MCU’s Phase 4 shows and films show that Marvel has finally figured out how to handle its anti-heroes. For the most part, adapting Marvel Studios’ A-list heroes hasn’t been a problem. However, the studio appears to have difficulty with villains or characters who operate in morally gray areas.
MCU’s villains had their fortunes changed
In Black Panther, the portrayal of Killmonger and Thanos in the last two Avengers films showed that the studio was on the right track when creating compelling villains, but the problem of anti-heroes remained. However, there was a sense that the more minor, more heroic characters were being underutilized in favor of the larger and more heroic ones. None of the characters received a leading role during the Infinity Saga.
Not just one, but all four of the MCU’s most notorious villains had their fortunes changed. Black Widow not having her film has been a complaint for years. And while it may be argued that it came too late, it finally occurred in MCU’s Phase 4.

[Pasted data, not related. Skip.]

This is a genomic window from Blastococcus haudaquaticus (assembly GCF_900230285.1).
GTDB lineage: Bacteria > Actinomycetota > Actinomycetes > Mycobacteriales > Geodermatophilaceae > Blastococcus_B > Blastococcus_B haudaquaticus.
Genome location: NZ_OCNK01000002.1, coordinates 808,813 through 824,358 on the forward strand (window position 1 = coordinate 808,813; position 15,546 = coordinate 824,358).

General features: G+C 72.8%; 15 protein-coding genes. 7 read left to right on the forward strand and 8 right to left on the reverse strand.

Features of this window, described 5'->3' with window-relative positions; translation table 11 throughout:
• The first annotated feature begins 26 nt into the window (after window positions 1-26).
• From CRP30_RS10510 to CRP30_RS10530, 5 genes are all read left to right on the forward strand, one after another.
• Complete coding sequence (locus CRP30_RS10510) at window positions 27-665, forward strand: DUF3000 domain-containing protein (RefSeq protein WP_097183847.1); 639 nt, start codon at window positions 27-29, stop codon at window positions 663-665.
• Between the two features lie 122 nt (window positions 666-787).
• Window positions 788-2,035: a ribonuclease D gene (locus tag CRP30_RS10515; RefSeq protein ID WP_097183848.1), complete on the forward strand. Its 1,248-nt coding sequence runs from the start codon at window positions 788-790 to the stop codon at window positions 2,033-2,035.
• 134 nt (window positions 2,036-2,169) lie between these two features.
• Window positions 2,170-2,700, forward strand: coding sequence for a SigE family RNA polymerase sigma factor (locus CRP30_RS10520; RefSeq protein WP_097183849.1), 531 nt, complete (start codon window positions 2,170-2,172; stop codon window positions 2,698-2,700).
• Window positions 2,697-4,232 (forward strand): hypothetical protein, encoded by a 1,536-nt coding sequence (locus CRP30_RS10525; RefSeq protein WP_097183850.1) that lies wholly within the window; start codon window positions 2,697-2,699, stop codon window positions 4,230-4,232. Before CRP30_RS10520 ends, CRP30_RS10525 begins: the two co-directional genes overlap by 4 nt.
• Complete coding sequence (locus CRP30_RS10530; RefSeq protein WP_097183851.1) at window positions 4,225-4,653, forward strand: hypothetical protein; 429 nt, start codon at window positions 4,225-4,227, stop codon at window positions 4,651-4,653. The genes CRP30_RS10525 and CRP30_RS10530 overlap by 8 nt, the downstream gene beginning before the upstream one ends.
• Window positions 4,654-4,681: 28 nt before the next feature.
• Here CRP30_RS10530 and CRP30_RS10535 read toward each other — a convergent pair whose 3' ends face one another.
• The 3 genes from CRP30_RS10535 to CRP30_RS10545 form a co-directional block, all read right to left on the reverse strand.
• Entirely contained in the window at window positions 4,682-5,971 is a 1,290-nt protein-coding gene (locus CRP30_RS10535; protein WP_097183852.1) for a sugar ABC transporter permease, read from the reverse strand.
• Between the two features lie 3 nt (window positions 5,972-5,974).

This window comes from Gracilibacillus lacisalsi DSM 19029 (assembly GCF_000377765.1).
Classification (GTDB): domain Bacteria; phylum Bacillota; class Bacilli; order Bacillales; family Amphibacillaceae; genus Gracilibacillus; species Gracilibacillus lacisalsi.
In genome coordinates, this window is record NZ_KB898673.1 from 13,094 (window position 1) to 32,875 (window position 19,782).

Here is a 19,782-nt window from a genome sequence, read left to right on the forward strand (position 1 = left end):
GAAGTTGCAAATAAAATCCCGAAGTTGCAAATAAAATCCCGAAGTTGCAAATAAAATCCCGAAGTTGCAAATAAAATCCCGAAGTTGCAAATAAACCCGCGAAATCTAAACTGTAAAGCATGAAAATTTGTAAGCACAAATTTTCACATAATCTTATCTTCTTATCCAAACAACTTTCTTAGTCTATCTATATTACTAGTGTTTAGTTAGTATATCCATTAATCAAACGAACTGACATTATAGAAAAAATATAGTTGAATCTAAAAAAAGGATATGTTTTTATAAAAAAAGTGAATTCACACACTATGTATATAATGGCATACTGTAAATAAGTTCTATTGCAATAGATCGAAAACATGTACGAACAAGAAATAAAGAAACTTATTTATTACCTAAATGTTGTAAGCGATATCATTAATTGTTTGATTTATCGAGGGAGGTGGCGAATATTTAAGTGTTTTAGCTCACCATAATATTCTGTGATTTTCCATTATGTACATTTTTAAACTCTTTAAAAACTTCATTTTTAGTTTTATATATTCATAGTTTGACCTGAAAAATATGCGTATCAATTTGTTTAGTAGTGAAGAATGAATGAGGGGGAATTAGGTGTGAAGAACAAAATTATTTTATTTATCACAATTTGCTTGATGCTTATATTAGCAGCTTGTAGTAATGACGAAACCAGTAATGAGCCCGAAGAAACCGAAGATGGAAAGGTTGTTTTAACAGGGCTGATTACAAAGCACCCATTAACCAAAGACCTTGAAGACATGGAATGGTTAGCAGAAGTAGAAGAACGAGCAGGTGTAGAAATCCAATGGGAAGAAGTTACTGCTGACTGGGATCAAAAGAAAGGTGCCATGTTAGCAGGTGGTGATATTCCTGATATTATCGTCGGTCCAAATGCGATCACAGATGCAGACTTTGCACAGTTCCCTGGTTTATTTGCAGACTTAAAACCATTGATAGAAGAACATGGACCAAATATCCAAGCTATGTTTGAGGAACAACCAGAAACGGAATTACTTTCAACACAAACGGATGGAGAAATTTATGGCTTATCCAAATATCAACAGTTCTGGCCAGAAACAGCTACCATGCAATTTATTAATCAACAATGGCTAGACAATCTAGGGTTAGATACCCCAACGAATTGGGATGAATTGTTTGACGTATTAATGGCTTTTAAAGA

Black Widow provided context for her character’s past and introduced her to a new set of friends. Then WandaVision took Scarlet Witch, a reformed villain, and used her as an anti-hero. In a way, the show turned her into a villain in her own story. However, it also managed to make her a sympathetic character.
The making of Thunderbolts
With Loki, Marvel Studios was able to showcase that a villain can be a successful leader in an MCU project. Unlike the MCU films, which treated his arc in the Infinity Saga to continue his relationship with Thor, Disney+’s series allowed him to stand apart from Thor.
The Falcon and the Winter Soldier gave Sebastian Stan’s Bucky Barnes meaningful work to do, showing how he was coping with his bloody past. Falcon’s journey with him felt like the MCU adventure he’d always wanted but never got to have.
If the rumor of a Thunderbolts film by Marvel is true, then the satisfying treatment of Winter Soldier (and other anti-heroes) will likely continue into Phase 5 and even beyond. Based on his persona and comic history, Bucky seems like a good (and likely) choice for Thunderbolts’ government-approved anti-hero team.
Thunderbolts could be the perfect culmination of its efforts to develop its anti-heroes fully. This, of course, only if it delivers a worthy story for Winter Soldier. Furthermore, they could also do so while using more existing MCU villains as protagonists and exploring their stories.